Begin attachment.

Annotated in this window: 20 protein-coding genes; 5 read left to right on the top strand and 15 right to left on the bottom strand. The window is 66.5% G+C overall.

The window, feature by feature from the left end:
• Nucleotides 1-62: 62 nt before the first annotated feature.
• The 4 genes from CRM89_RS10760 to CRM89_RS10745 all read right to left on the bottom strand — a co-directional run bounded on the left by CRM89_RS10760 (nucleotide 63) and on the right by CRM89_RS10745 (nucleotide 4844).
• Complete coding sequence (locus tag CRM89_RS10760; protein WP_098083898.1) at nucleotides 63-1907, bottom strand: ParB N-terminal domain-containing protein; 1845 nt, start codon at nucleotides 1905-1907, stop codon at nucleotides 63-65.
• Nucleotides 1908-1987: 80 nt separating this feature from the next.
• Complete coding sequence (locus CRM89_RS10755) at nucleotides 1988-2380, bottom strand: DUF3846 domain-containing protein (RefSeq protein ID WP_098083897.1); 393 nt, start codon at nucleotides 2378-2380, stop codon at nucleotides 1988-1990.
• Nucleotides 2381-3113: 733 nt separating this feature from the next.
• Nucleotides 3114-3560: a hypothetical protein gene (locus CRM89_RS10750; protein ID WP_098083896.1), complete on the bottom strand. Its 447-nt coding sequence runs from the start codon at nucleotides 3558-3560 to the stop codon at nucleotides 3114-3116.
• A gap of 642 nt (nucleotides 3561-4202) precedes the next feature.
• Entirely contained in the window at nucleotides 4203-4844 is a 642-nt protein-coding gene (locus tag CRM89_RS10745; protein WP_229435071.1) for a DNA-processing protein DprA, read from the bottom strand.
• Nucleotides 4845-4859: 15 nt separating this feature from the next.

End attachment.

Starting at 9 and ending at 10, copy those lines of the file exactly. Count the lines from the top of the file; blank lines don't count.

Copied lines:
• Nucleotides 3114-3560: a hypothetical protein gene (locus CRM89_RS10750; protein ID WP_098083896.1), complete on the bottom strand. Its 447-nt coding sequence runs from the start codon at nucleotides 3558-3560 to the stop codon at nucleotides 3114-3116.
• A gap of 642 nt (nucleotides 3561-4202) precedes the next feature.